Now that the artillery has ceased firing, we are seeing a few Israelis speak out against the horrors of this so-called war, a war whose main goal was not to stop the rocket fire, which could have been done without a single death, but rather to wreak havoc on a defenseless civilian population. (That statement, of course, is not at all controversial, since even defenders of the war concede that the purpose of wreaking havoc was to weaken Hamas, and to show them that "the boss went crazy.")
Tom Segev, who wrote eloquently against the unnecessary and immoral war from the outset, has published a piece about the scandal of Israeli apathy. I hope his "History Lesson: The History of [Israeli] Self-Righteousness" is translated into English.
The history of Israeli self-righteousness is rich with condemnations and expressions of regret over injuring civilians. Israel's self-image is based on the assumption that the IDF is better than other armies. "We at least try not to injure civilians." That wasn't true even before the destruction and the death that the IDF sowed in Gaza in recent weeks. But this time it seems that many fewer Israelis than in the past feel that what happened there – should not have happened.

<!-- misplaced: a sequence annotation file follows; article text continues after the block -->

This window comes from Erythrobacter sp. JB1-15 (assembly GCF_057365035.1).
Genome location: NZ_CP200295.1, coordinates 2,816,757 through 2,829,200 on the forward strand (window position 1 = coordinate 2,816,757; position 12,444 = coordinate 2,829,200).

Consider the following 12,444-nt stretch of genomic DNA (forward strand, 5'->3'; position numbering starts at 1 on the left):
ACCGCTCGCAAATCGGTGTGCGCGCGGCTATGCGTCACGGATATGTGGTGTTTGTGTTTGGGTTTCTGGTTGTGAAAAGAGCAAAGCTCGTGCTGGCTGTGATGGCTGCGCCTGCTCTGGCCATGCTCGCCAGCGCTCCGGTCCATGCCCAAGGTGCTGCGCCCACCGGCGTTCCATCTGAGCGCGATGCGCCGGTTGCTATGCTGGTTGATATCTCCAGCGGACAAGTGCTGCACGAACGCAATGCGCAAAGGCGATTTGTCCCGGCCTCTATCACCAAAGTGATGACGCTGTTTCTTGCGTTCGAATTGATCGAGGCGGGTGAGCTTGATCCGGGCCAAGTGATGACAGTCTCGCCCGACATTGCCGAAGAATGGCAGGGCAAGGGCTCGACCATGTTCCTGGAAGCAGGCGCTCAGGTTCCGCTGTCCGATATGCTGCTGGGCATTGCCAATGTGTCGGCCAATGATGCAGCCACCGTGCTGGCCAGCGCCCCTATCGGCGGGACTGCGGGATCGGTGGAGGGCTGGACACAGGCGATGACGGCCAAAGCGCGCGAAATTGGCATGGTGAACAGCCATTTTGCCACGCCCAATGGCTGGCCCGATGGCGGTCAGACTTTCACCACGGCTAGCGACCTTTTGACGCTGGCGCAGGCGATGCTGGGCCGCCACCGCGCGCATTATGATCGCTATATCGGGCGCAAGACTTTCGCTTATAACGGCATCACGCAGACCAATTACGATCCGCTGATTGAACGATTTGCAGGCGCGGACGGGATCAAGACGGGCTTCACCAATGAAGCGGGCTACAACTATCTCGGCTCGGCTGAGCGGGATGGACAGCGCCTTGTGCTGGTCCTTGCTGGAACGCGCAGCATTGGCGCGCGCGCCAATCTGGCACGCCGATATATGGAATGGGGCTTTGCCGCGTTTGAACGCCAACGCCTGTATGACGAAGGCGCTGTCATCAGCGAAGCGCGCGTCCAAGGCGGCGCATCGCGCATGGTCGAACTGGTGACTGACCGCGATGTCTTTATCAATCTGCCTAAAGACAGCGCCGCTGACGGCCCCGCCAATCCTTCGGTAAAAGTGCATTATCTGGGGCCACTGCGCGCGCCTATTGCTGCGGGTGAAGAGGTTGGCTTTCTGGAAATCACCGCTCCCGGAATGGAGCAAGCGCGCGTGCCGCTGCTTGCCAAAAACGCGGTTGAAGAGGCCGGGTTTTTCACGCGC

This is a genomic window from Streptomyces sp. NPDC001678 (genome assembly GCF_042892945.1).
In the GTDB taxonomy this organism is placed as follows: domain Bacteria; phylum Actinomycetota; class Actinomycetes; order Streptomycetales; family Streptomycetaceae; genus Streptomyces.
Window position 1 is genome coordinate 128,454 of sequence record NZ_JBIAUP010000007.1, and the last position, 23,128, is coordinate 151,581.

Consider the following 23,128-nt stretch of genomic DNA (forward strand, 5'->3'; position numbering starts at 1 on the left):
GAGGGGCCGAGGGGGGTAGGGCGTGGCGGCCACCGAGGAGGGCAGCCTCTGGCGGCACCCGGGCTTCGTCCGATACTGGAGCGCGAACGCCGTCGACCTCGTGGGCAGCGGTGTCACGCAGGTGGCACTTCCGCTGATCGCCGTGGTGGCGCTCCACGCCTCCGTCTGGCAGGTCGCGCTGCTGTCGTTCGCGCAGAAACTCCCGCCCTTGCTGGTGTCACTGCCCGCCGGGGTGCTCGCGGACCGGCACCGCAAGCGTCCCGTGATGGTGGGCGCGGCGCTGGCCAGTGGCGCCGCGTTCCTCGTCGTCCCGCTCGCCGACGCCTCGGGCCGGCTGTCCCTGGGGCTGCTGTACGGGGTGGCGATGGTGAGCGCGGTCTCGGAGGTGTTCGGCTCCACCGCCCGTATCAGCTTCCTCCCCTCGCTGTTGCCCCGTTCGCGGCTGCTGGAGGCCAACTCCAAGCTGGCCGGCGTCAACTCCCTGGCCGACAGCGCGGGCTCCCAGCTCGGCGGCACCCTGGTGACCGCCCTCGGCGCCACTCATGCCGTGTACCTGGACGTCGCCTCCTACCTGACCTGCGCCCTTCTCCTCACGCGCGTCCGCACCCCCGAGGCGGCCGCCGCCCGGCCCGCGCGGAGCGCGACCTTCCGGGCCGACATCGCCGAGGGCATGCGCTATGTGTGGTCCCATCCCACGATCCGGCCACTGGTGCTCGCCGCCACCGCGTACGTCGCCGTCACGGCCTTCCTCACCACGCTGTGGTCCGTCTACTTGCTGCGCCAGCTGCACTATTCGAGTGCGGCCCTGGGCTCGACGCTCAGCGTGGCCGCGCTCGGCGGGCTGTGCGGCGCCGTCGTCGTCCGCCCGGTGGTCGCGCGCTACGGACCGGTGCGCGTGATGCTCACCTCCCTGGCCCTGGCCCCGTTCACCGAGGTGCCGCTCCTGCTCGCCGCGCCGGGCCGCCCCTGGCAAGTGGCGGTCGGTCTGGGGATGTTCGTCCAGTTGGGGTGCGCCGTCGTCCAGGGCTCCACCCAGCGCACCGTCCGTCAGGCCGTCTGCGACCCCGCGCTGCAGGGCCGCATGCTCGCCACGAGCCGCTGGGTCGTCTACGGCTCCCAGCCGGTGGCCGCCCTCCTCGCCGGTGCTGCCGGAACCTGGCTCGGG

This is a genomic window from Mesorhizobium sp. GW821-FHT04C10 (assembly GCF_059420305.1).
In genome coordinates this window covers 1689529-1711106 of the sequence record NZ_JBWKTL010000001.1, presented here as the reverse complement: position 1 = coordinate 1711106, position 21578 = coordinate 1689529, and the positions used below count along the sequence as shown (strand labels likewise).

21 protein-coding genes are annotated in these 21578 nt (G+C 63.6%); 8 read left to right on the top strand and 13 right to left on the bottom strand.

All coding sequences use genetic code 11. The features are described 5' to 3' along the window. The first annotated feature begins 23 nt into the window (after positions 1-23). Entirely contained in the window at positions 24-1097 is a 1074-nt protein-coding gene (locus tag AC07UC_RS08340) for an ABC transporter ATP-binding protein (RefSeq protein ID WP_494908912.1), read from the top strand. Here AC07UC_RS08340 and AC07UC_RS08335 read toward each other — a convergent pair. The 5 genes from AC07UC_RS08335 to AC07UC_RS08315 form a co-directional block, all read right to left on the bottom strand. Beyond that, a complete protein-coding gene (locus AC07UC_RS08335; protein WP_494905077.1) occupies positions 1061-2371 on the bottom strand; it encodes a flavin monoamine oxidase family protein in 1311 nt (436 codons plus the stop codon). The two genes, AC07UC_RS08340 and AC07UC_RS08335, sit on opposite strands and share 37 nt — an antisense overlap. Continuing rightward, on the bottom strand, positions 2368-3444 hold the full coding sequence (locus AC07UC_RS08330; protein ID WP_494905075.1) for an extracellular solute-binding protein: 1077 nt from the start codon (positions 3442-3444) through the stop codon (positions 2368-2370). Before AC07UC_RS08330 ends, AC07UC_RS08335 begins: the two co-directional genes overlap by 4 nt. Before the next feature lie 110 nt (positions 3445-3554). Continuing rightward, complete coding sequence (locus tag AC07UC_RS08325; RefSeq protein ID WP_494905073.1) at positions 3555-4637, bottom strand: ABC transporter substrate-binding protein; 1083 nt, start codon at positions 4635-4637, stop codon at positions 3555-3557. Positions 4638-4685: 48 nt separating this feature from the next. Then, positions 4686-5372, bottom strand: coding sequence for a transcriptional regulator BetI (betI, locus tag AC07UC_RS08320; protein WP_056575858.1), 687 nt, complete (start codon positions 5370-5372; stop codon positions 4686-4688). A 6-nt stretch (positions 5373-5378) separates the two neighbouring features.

This operation stands out not only in its cruelty, but mainly because it did not succeed in drawing Israelis out of their apathy. This apathy is chiling and is no less shameful than the actions themselves.
Haaretz, in an editorial, has called for a governmental inquiry into war crimes. Even a wimpy Labor party liberal like philosopher Yirmiyahu Yovel has written a powerful accusation against Israel's conduct of the war. I don't agree with his claim that Israel's aim was just. But I certainly agree that it was deadly, and that the campaign was morally despicable
Of course, most of the Israelis I know are damn satisfied with the death and destruction. "Don't blame us for the death of all those babies. We only killed them – it wasn't, like, our fault, or anything. Hey, the Americans killed more people in Dresden and Hiroshima" (My God, I have heard normal people speak such obscene filth.)
Still, like Abraham, I am hoping that a few more righteous people in Sodom will emerge, and that even, mirabile dictu, a prominent religious Jew will speak out against the slaughter. (Hey, if you are orthodox, you have a certain faith in miracles.)
But a governmental inquiry into Israeli war crimes? Not by the Israeli government, please.
No, the civilized people of the world, Jew and Gentile, should cry out against the barbarism. Sign the petition Richard Silverstein and I have written here, at the very least. Or better yet, send a letter to your local newspaper, call a radio station.
Don't just speak out, cry out!